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Japanese Spider Crab Giant » Features, Feeding and Reproduction

The giant Japanese crab (Macrocheira Kaempferi), long legged crab” or Japanese spider crab, is one of the rarest and most surprising animals in the world, the reason? it is truly giant.

The Japanese Spider Crab, as its name suggests, is native to Japan and is known for its long, thin legs.

This rare crustacean is the only member of its species, however it belongs to the group of Spider Crabs, that is, those with a triangle-shaped shell and very long legs.

Characteristics of the Japanese Giant Crab

Let’s start by talking about its incredible size. The giant Japanese crab reaches 4 meters and weighs about 20 kilograms.

In this species of rare animals there is sexual dimorphism and this is evidenced by the fact that the males are much larger than the females.

It has 10 legs and each one is two metres long. It uses them to feed and move nimbly in the depths. Its body is small compared to its legs.

On its long legs, this rare animal has claws that are considered very strong. Researchers indicate that the pressure they exert is comparable to the bite of a crocodile.

The claws have an important function on its body. If it feels threatened by a predator, it can bite and inject some kind of anticoagulant to defend itself.

As for the colour of its body, it is orange with white spots on its legs.

Despite its extraordinary appearance and how frightening it can look, the Giant Japanese Crab has been determined to be a gentle crustacean.

In fact, researchers claim that it is rather shy in its relationship with people as it allows itself to be petted and so far shows no aggression.

Most of the time, this amazing crab is underwater. It can stay in the water at depths of 300 metres.

The only time of year when it’s found near the surface is in the spring. At this time they can be seen at a depth of 50 metres.

It is characterised by its lack of vision. But to compensate for the absence of this sense, it has a potentially trained and developed ear.

It also has sensitive hairs that help it to pick up sound waves, without the aid of the ear.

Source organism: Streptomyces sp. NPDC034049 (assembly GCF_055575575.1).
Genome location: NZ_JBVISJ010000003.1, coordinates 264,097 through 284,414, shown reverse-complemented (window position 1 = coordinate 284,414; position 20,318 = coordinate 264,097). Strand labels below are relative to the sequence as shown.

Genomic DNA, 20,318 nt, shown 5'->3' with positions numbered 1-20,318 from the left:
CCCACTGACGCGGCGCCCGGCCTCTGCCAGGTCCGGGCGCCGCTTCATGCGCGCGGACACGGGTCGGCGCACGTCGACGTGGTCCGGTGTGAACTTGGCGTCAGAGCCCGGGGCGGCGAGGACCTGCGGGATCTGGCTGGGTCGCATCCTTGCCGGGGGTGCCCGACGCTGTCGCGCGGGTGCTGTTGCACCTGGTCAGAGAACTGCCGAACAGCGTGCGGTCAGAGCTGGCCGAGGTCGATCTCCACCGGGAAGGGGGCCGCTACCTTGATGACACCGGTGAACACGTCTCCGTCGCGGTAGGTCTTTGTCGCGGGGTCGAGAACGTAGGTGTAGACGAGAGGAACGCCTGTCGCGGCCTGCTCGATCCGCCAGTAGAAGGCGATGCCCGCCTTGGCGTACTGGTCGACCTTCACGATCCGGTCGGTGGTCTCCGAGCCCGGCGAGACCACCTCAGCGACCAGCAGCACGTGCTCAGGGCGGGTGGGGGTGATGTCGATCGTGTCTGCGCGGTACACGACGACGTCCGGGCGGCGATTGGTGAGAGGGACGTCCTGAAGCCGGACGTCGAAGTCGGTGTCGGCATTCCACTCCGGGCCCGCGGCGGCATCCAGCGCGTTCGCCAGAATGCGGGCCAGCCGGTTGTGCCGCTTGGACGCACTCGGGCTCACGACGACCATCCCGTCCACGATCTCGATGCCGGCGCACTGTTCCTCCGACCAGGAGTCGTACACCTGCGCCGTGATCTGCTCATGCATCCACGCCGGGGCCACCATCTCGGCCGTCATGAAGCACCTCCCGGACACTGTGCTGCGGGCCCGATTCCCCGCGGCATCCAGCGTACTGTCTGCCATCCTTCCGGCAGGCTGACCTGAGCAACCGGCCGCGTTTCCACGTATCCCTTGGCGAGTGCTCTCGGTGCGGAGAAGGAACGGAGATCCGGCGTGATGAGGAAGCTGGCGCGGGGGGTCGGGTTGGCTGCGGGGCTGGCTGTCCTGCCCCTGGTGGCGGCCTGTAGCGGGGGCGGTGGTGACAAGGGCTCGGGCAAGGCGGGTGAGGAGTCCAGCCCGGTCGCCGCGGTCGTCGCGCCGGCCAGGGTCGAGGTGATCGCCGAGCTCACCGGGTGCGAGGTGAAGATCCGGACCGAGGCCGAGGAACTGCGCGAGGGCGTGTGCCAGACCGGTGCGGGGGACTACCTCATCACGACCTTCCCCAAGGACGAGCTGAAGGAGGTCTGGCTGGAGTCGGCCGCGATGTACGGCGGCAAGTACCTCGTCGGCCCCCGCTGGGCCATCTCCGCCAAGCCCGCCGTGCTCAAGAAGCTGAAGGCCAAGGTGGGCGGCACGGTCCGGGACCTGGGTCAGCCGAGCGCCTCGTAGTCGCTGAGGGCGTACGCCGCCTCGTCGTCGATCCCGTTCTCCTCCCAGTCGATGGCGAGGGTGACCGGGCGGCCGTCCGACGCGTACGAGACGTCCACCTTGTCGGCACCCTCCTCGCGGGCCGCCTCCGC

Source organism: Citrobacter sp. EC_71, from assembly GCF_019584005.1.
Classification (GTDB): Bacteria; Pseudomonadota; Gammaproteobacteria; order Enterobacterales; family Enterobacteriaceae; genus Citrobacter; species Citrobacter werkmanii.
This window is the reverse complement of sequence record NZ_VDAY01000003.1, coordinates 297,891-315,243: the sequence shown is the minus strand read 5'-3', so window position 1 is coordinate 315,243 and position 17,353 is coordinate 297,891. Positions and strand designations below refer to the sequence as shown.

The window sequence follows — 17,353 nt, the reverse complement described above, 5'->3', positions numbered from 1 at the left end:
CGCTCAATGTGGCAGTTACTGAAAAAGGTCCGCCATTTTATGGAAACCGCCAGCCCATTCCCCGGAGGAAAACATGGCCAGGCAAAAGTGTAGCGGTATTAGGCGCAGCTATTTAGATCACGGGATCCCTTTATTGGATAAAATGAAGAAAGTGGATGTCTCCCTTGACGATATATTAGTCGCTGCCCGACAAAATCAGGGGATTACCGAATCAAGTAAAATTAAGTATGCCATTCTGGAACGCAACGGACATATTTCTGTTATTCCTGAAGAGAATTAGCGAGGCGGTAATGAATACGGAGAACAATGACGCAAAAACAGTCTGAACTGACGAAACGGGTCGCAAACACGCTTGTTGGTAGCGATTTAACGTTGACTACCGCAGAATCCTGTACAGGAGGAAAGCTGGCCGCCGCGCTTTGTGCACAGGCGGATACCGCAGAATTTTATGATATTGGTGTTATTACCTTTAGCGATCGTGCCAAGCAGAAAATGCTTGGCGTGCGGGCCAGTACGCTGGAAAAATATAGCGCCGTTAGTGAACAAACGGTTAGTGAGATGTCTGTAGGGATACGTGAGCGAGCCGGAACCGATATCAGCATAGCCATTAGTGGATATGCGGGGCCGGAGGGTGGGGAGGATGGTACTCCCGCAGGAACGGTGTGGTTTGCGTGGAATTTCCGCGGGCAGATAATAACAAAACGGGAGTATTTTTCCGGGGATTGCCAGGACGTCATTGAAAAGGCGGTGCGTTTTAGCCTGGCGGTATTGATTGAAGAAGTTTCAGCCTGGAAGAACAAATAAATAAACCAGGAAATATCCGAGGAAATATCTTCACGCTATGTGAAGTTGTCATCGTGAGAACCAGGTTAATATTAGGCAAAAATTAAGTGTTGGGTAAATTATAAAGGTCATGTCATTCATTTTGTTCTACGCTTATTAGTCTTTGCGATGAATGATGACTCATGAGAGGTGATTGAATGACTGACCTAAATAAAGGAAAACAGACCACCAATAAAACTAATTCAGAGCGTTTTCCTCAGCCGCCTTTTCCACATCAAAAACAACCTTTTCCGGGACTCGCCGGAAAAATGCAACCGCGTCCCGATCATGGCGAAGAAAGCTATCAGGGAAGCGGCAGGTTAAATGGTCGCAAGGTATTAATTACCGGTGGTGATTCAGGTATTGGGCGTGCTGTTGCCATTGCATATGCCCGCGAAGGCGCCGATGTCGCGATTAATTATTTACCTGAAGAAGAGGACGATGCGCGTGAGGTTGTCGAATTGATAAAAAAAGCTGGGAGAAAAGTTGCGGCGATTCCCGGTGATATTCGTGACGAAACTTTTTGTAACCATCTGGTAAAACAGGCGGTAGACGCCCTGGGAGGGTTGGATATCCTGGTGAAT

The Japanese Crab is considered a long-lived species, as it can live up to 100 years in its natural habitat.

Habitat and Geographical distribution

The giant Japanese crab has its home south of the island of Honshi (Japan) and is located in the depths between vents and holes.

Feeding the Giant Japanese Crab

The Japanese giant crab is an omnivorous species, which indicates that it can consume both vegetables and animals.

It feeds on the remains of dead animals, molluscs and jellyfish. But it has also been observed scraping in the depths of the sea, algae and sea plants.

There is no reason to worry that the giant Japanese crab is a threat to humans, because despite its amazing size, it has no interest in human flesh.

What is the form of Reproduction of this crustacean?

Both sexes have similar sexual organs and when they mate the male carries the female on him.

This process takes about 6 hours. However, even after mating, they can last 3 days in that position.

The female carries the eggs attached to her belly until they hatch and the young come out.

They are born as small planktonic larvae, looking very different from their parents.

They are small, transparent and legless, and this is truly curious in a species known for its long legs.

Predators and Threats of the giant Japanese crab

Only animals larger than him can be considered true predators for this giant animal.

Actually, the main danger for the giant Japanese crab is that it represents a source of food for many people, especially for the inhabitants of Japan.

In order to prevent its extinction, Japan is taking some actions such as not allowing fishermen to catch it at the time it lays its eggs.

Without a doubt, the giant Japanese crab is one of the strangest and most extravagant animals in the world.